Climbing Mountains and Wells

Innovating upon something already in existence requires change.  The road to that change can be faster or slower, but there's always a journey to be had.  If you're lucky, it may be an easy path you take, but it's much more likely to be one with lots of obstacles, dips, and dead ends along the way. 

When I look back upon the things I've embarked upon to create change in the world, one thing stands out: the journey always took much longer than projected.  If that journey was something akin to climbing a big mountain, I spent more time navigating the approach to the base of the mountain than summiting the peak, if you will.  I rarely if ever planned for this "flat" part of the trip.  The mountain peak is so seductive, so sexy — it's where you want to end up, so you focus on what it will take to scale the verticals.  But as it turns out, it's the long walk to the base of the mountain that's the hardest part.  It's about perseverance more than strength.

Innovating something, be it a stand alone product or a massively interconnected system, involves many more days of getting to the peak than it does scaling the peak.  This is because there are so many pitfalls along the way — so it always feels like you're climbing something.  Climbing a mountain face or a well, it feels the same: steep, slippery, and difficult. As it turns out, a lot of that climbing happens because you've stumbled into a crevasse or a well, and you have to find your way out before you can get back to your mission of walking to the mountain.  It can't be helped; if you're innovating, by definition you're venturing out through the dark unknown, so of course you'll stumble and fall and have to pick yourself up.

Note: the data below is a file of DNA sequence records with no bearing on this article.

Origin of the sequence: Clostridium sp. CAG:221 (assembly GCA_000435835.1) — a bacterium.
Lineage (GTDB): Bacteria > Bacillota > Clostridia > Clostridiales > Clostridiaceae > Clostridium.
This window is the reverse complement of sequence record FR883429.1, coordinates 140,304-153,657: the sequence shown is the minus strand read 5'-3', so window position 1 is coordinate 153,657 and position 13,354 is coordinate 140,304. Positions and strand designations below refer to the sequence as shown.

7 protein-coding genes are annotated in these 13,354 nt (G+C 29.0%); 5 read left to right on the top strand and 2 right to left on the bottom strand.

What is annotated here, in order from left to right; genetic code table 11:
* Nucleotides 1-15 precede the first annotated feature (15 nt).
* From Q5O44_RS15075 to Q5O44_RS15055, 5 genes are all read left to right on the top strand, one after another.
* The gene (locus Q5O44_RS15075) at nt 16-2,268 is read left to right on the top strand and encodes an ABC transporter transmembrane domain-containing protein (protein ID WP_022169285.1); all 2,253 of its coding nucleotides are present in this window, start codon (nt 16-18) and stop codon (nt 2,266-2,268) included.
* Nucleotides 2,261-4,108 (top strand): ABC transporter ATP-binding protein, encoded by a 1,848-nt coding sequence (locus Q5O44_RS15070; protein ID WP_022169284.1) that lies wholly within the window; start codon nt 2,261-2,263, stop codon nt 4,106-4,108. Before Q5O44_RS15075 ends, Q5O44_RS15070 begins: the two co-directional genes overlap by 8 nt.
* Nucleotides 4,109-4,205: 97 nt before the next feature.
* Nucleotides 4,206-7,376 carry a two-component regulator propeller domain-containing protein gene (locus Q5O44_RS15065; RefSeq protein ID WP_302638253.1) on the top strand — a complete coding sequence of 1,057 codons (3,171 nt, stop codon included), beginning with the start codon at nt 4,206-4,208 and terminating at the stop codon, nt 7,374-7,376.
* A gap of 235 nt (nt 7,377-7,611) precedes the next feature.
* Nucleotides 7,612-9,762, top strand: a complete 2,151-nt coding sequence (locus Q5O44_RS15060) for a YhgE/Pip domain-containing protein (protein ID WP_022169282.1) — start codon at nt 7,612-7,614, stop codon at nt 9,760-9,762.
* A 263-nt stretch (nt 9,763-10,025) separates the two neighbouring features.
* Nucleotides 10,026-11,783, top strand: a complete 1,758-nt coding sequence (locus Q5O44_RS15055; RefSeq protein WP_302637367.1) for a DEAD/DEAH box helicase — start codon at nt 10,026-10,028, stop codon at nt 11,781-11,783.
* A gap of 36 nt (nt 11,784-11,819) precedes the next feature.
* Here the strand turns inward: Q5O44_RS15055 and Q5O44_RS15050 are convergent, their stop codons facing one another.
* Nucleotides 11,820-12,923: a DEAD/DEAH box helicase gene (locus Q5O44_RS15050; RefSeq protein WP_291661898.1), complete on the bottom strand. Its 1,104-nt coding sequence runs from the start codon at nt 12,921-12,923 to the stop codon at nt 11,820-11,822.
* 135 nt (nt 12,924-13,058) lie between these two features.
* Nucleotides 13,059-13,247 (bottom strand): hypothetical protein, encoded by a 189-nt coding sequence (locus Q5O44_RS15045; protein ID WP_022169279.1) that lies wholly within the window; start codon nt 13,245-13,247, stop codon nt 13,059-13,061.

While there were lots of hard points, in any difficult project I've done there was also more joy and camaraderie to be had along the way than I ever dared hope for.  This is key.  Whether it's Orville and Wilbur figuring out how to make man fly, or it's you tweaking the messaging on a web site in the middle of the night, you need the help of friends and colleagues.  Not only can they help pull you out of a crevasse, but they can help you see that you weren't yet on the mountain.  And that you need to keep walking. 

Understanding the difference between a mountain and a well?  Priceless.

1 thought on “Climbing Mountains and Wells

  1. Nice parallel with mountaineering!! I do both: innovation and mountaineering and have used the same parallel when explaining the roles of risk, ambiguity, uncertainty and the relevance of planning for dealing and managing their souces.
    There are other interesting things: most times you climb with a goal in mind (the summit) but without actually seeing it, and not knowing how close you are. Everest, for example…you only see the South Summit, and that can be dangerously deceiving. Similar things happen when a team gets anchor in a particular idea. Camaraderie in its extreme form, the lack of medals or heroes, etc.
    One of the masters used to say that the worst danger in the mountain lies on the fact that men forgot what is like to live in total freedom. Similar things happen when we are designing, and canont get rid of our experiences, mental models, etc.
    Just came back from Nepal two weeks ago…it was indeed priceless 🙂

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